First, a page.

Since this area is often tricky for many photographers (amateur and seasoned pros), we’re going to clear some things up to help you on your way to licensing photos.
It’s important to understand that licensing is not the same as owning. From the moment you snap that picture, the photo becomes your intellectual property. A license, therefore, is not the sale of your picture; a license is essentially you granting permission for someone else to use it.
With a license, you can establish the specific set of parameters that will allow someone to use your photo. However, if this is your first time doing so, we don’t recommend going out and writing up a license without knowing a few important terms and options.
First, let’s take a look at the three types of photo licenses:
- Commercial – these are photos used to promote or sell a product or service. Example: Product shots that will be used in a company’s advertisements.
- Editorial – these pictures are used for educational or journalistic purposes. Example: An event picture that will be used on the front page of a newspaper.
- Retail – these pictures are either commissioned or purchased pictures so they can be used for personal use. Example: Wedding photos that a bride will purchase to use as she wishes.
Keep in mind that the original intent of the photo doesn’t matter—the type of license is dependent upon what the photo will ultimately be used for. Think of all the past photos that, once digitized, you can use for licensing.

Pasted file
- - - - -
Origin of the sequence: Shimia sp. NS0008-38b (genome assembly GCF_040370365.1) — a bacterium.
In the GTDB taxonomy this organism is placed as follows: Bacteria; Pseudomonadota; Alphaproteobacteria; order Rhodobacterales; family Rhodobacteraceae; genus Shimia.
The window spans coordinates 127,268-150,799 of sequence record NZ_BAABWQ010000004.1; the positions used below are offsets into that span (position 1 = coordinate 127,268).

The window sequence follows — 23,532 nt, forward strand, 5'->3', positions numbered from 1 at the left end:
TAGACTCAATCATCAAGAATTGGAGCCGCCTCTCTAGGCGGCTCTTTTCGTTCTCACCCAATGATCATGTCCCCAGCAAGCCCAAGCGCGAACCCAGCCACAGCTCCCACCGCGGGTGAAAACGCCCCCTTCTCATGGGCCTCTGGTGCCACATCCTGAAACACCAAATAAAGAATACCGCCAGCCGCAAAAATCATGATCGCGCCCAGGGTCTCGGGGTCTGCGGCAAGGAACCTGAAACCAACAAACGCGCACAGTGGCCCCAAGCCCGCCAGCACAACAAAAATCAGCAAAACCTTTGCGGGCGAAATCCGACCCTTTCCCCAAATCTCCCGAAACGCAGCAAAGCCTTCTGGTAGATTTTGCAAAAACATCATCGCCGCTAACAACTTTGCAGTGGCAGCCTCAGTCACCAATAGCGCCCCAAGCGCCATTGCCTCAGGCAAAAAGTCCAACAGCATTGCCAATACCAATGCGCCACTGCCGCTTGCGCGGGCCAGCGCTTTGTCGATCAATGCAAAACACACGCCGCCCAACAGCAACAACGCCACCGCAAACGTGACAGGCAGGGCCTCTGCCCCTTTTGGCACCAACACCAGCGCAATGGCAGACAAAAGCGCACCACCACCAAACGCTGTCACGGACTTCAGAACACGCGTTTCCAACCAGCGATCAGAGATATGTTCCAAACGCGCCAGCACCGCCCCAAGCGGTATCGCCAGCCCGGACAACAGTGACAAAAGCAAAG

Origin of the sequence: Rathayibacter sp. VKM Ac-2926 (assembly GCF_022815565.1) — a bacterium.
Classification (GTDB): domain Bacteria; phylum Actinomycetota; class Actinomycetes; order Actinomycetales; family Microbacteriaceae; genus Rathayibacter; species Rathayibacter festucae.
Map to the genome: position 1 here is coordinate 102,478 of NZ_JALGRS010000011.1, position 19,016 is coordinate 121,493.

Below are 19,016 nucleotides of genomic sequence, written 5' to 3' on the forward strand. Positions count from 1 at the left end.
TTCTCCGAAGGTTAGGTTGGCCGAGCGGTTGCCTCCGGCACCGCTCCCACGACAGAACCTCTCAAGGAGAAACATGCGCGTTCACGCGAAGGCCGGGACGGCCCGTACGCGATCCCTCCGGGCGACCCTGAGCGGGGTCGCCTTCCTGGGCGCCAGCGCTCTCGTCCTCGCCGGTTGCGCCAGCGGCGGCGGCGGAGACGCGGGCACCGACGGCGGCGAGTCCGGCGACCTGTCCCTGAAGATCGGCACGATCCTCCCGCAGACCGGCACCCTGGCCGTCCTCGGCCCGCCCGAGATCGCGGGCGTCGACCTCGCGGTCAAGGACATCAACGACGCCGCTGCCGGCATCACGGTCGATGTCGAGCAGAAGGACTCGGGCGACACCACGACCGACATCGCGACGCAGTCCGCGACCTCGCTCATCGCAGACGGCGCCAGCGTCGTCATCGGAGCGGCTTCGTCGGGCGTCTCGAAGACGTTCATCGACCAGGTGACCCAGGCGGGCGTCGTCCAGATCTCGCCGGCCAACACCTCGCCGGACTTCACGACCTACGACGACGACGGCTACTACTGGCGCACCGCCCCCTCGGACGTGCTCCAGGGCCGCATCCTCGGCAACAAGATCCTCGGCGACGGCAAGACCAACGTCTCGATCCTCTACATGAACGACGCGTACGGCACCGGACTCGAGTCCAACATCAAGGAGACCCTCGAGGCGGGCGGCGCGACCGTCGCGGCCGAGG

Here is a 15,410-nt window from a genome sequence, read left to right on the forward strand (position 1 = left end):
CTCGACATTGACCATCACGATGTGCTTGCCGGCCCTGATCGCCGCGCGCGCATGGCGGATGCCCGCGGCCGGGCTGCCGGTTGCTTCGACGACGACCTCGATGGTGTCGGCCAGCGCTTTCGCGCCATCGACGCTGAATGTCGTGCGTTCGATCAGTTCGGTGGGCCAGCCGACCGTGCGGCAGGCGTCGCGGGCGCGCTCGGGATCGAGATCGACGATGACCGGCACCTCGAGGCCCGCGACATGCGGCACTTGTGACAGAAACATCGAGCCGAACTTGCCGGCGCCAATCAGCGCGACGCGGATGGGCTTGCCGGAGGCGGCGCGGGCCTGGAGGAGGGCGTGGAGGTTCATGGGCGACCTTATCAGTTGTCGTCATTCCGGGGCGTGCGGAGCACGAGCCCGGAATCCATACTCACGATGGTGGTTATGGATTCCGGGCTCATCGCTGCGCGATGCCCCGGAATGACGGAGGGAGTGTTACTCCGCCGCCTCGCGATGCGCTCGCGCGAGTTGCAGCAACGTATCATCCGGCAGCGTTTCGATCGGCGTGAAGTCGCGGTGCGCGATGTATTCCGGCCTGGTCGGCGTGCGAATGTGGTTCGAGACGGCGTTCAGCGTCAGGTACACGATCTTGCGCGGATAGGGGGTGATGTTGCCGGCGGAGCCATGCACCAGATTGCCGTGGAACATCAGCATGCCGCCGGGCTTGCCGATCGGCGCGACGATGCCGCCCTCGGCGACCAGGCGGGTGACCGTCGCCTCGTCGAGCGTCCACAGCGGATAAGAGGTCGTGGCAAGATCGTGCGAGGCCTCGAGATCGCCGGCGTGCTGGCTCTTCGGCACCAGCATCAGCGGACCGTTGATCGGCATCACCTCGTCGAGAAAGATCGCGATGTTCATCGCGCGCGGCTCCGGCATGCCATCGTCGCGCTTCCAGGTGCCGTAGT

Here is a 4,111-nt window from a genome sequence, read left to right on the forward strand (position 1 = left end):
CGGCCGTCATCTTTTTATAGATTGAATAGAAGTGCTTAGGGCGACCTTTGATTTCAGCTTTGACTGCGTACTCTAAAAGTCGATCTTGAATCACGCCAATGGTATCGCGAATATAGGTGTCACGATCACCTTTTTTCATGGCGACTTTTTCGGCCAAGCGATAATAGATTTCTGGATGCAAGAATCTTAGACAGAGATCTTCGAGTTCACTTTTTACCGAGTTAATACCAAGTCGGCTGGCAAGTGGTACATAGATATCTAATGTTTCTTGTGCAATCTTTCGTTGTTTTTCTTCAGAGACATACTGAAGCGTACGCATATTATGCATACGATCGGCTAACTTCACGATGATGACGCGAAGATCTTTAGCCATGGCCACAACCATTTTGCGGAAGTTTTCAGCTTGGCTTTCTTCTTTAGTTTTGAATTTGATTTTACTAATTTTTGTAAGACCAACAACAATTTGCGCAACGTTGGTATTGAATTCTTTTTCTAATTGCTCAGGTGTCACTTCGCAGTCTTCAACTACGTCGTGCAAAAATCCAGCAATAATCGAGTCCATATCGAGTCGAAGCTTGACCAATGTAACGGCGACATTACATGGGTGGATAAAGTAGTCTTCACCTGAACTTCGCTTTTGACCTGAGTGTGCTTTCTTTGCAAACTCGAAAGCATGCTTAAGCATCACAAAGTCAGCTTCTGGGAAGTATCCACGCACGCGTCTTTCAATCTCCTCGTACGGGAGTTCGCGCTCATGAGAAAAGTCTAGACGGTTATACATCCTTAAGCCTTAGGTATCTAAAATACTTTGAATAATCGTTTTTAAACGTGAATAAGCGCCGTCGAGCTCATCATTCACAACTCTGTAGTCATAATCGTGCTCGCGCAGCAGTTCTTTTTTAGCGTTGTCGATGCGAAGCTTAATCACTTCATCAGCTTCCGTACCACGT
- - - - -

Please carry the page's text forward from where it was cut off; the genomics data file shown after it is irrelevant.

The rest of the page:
Once you’ve figured out the type of license, now’s the time to start drafting it. You can do this in a few ways:
- D-I-Y – Writing your own license can be done, but it’s risky. If you word even just one sentence wrong, then it could be misinterpreted and your photo could be misused.
- Lawyer – Contact a photography licensing lawyer for help. This will help you get all the right iron-clad wording in your license, ensuring your photo will not be abused.
- Non-profit licensing service – There are a few non-profit photo licensing sites that help photographers get the licenses they need for the art they create. Check out Creative Commons or Picture Licensing Universal System (PLUS) to see if the services they provide would work for you and your photos:
Whichever option or license you go with, be sure you’re getting the correct compensation for you photos. Your pictures are your art and your creation, they deserve to be handled in the way you desire—don’t settle for anything less!
Most Popular Posts
- How do you remove a photo stuck to glass? Here are some ideas.
- Photographing the Northern Lights without The Expensive Gear
- Photograph Preservation 101: How to Get Glue off of Photos
- Photo Scanning and the 300 vs 600 DPI Myth
- Facebook Didn’t Fix It’s Data Breaches, So We Are
- Legacybox and Southtree vs ScanMyPhotos.com, Photo Scanning Review
- 7 Of The Best Scrapbooking Blogs To Follow
- Removing Photos from Sticky Photo Albums
- One Cent Photo Scanning Flash Sale (regularly 16 Cents)
- Thousands of Pictures Digitized For Under $300*